Take a closer look at the gardens at Dogwood Pond Farms. We have lots of veggies growing right now using all organic, no-till, natural methods. Here is the end of June Dogwood Pond Farms garden tour.
The Big Garden
Here is the June Dogwood Pond Farms garden tour of the gardens in early summer. I currently have two gardens. In the video below, I show you my new garden that I planted back in the middle of May. Where I live in Missouri, I am in zone 6a. I like to plant my summer garden in mid-May to make sure there is no danger of frost and that the ground is nice and warm. If you want to find your USDA hardiness zone, you can use this look it up here. I also show you my old garden that I started in early spring.
The First Half of the Garden
This year, I planted some of my favorites along with some plants that I have never tried before. I planted amaranth, a non-gluten, ancient grain. I have never planted it before, so I planted one row to see how it does. Right next to that I planted some basil. I love basil for making pesto. Check out my pesto recipe (and more about growing basil) here. Next to that, I have some cilantro. Take a look at my salsa recipe (and more about growing cilantro) here.
I also have lots of cucumbers which is one of my favorite vegetables to grow. I like to plant a lot of them to eat fresh and to have some for pickling. Check out my recipe for refrigerator pickles here. I have also been doing some companion planting this year. There are sunflowers and radishes around my cucumbers. I also sprinkled herb seeds of dill and borage around my cucumbers. These are all supposed to be beneficial in some way to cucumber plants.
I planted celery and beans together. My favorite way to preserve green beans is freezing them. Here’s my post about how I do that. Next to the green beans and celery, I have some eggplant. I have a lot of trouble with growing eggplant because flea beetles eat the leaves of the plants. I tried planting radishes around the eggplant to try to deter the flea beetles from eating the eggplants.
Next in my garden are peppers. Peppers do really well in our hot and humid climate here in Missouri. I have a few different varieties that will be good for fermentation, salsas and eating fresh. Finally, I just planted a row of beets and sunflowers. I put these where I had just harvested my radishes. I have a video and post detailing how I fermented the radishes. They were really delicious this way!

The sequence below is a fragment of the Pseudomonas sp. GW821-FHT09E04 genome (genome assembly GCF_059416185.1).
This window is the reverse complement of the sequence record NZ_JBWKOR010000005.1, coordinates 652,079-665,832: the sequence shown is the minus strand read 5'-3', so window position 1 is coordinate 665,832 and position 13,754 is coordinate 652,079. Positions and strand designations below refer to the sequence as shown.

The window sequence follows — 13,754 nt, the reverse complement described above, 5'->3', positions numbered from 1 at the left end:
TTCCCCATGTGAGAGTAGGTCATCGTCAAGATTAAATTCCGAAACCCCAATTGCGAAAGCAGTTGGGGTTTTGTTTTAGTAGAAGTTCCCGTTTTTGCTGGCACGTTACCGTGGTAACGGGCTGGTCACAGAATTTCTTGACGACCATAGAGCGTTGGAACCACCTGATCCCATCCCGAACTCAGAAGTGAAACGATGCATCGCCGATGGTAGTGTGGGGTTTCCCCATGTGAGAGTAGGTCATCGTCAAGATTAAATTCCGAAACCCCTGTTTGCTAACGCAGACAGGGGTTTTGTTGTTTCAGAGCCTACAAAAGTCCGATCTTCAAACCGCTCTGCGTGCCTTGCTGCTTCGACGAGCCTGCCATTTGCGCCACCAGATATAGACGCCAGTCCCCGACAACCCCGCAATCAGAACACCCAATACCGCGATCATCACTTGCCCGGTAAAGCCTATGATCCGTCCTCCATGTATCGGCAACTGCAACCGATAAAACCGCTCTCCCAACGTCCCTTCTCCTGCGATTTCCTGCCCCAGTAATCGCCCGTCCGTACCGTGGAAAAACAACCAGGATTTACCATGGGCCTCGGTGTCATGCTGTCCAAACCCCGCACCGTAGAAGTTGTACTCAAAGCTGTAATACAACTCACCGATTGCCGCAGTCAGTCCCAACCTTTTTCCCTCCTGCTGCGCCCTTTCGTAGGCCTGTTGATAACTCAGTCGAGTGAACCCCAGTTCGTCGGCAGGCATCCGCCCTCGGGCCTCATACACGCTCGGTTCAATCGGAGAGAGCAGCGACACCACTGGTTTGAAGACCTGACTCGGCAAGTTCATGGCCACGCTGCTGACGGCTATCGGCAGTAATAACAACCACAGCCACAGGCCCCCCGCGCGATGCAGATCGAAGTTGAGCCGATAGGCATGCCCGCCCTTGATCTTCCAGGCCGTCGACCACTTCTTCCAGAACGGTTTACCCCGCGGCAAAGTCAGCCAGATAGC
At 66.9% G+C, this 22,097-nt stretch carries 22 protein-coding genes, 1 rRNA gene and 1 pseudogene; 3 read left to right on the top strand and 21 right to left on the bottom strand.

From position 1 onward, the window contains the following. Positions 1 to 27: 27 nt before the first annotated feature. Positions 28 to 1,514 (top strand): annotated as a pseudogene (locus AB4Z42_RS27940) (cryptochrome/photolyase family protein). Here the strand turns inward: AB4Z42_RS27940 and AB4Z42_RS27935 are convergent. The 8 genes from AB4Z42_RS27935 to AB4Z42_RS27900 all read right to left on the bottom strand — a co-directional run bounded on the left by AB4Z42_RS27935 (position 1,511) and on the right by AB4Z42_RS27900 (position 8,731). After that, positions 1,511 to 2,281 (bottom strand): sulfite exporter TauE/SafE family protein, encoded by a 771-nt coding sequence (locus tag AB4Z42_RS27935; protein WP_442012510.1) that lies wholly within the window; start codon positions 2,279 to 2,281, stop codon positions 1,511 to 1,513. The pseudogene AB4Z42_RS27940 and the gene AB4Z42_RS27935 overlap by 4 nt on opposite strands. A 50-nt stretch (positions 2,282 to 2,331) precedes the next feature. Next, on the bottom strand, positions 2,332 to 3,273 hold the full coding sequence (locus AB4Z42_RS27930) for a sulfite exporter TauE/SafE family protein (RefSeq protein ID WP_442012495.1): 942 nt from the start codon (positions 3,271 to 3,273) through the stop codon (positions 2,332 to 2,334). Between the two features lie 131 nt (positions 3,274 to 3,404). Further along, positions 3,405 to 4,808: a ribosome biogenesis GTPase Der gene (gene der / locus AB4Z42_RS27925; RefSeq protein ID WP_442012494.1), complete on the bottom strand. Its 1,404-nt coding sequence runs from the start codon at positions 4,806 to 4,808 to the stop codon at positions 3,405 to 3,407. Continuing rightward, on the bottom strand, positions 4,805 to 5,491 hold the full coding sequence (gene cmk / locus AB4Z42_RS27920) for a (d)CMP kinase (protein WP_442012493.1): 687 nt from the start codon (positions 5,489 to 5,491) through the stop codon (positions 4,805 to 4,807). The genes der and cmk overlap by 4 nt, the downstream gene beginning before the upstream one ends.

The Other Half of the Garden
Those are all the vegetables in the first half of the garden. The other half of the garden is dedicated to tomatoes. All of my tomatoes are heirloom varieties. I buy the seeds from Baker Creek Heirloom Seeds. I have about ten different varieties of tomatoes. Canning tomatoes is my favorite way to preserve them, but there are lots of things that you can do with tomatoes. Take a look at my post about different ways to use tomatoes over here. I have shredded leaf mulch around my tomatoes. Mulch is good to help conserve moisture and keep weeds down.
The Small Garden
My other garden is much smaller. It includes sweet potatoes and regular potatoes. I just planted squash, melons and pumpkins. Then there are a few celery plants and beets. I have a lot of swiss chard that did really well for me this year. Swiss chard and all greens are great because they are very healthy. There has been so much of it that I have been able to blanch and freeze it to have it all year long.
I have some broccoli that hasn’t done very well for me. There were a few heads, but I think the weather wasn’t ideal for this variety. It went from cold to hot too quickly. The same thing happened with my cauliflower. This is the first time I have attempted to grow cauliflower.
I have some open areas in this garden which I am planning on filling up with fall crops. Usually, I plant every space I have and don’t leave enough room for fall plants. I’m trying to do better with planning for fall this year.
I have a pretty big area with oregano, which is a perennial herb. I like to dry oregano to have for cooking. Here is a post about how to dry herbs from the garden. Finally, there are a few onions and then some greens.
What’s going on in your garden?